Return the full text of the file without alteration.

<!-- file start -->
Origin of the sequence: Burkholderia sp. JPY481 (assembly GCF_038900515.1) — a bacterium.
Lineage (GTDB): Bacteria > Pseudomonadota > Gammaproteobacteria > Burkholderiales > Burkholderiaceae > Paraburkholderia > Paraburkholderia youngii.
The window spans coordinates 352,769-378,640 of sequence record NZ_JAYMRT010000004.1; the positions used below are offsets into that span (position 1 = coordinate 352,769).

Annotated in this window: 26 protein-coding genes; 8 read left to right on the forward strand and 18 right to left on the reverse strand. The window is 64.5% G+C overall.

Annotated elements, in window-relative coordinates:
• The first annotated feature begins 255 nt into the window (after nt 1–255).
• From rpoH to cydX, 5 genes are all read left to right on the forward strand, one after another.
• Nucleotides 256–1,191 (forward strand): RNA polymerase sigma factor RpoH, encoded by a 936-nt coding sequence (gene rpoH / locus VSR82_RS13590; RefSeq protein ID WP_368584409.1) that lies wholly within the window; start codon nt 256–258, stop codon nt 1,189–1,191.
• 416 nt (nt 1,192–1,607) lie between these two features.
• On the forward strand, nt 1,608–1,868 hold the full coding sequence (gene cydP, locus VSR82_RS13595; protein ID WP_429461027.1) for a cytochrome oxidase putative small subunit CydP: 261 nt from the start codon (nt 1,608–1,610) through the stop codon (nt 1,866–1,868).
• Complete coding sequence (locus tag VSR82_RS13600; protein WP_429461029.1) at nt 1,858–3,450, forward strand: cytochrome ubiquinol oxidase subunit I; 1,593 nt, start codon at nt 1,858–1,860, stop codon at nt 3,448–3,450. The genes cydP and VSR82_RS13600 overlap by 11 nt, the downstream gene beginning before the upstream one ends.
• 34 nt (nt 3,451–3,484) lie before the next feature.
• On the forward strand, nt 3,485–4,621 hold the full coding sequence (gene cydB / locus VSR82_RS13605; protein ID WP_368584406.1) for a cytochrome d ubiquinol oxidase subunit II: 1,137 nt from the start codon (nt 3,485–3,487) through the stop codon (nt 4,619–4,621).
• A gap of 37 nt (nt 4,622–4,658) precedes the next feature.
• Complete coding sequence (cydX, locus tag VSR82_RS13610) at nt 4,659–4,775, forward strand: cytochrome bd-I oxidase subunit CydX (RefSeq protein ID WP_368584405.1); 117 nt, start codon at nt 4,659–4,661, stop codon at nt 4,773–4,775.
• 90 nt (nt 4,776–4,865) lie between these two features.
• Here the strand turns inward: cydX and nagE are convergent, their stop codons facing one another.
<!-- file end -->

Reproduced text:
Origin of the sequence: Burkholderia sp. JPY481 (assembly GCF_038900515.1) — a bacterium.
Lineage (GTDB): Bacteria > Pseudomonadota > Gammaproteobacteria > Burkholderiales > Burkholderiaceae > Paraburkholderia > Paraburkholderia youngii.
The window spans coordinates 352,769-378,640 of sequence record NZ_JAYMRT010000004.1; the positions used below are offsets into that span (position 1 = coordinate 352,769).

Annotated in this window: 26 protein-coding genes; 8 read left to right on the forward strand and 18 right to left on the reverse strand. The window is 64.5% G+C overall.

Annotated elements, in window-relative coordinates:
• The first annotated feature begins 255 nt into the window (after nt 1–255).
• From rpoH to cydX, 5 genes are all read left to right on the forward strand, one after another.
• Nucleotides 256–1,191 (forward strand): RNA polymerase sigma factor RpoH, encoded by a 936-nt coding sequence (gene rpoH / locus VSR82_RS13590; RefSeq protein ID WP_368584409.1) that lies wholly within the window; start codon nt 256–258, stop codon nt 1,189–1,191.
• 416 nt (nt 1,192–1,607) lie between these two features.
• On the forward strand, nt 1,608–1,868 hold the full coding sequence (gene cydP, locus VSR82_RS13595; protein ID WP_429461027.1) for a cytochrome oxidase putative small subunit CydP: 261 nt from the start codon (nt 1,608–1,610) through the stop codon (nt 1,866–1,868).
• Complete coding sequence (locus tag VSR82_RS13600; protein WP_429461029.1) at nt 1,858–3,450, forward strand: cytochrome ubiquinol oxidase subunit I; 1,593 nt, start codon at nt 1,858–1,860, stop codon at nt 3,448–3,450. The genes cydP and VSR82_RS13600 overlap by 11 nt, the downstream gene beginning before the upstream one ends.
• 34 nt (nt 3,451–3,484) lie before the next feature.
• On the forward strand, nt 3,485–4,621 hold the full coding sequence (gene cydB / locus VSR82_RS13605; protein ID WP_368584406.1) for a cytochrome d ubiquinol oxidase subunit II: 1,137 nt from the start codon (nt 3,485–3,487) through the stop codon (nt 4,619–4,621).
• A gap of 37 nt (nt 4,622–4,658) precedes the next feature.
• Complete coding sequence (cydX, locus tag VSR82_RS13610) at nt 4,659–4,775, forward strand: cytochrome bd-I oxidase subunit CydX (RefSeq protein ID WP_368584405.1); 117 nt, start codon at nt 4,659–4,661, stop codon at nt 4,773–4,775.
• 90 nt (nt 4,776–4,865) lie between these two features.
• Here the strand turns inward: cydX and nagE are convergent, their stop codons facing one another.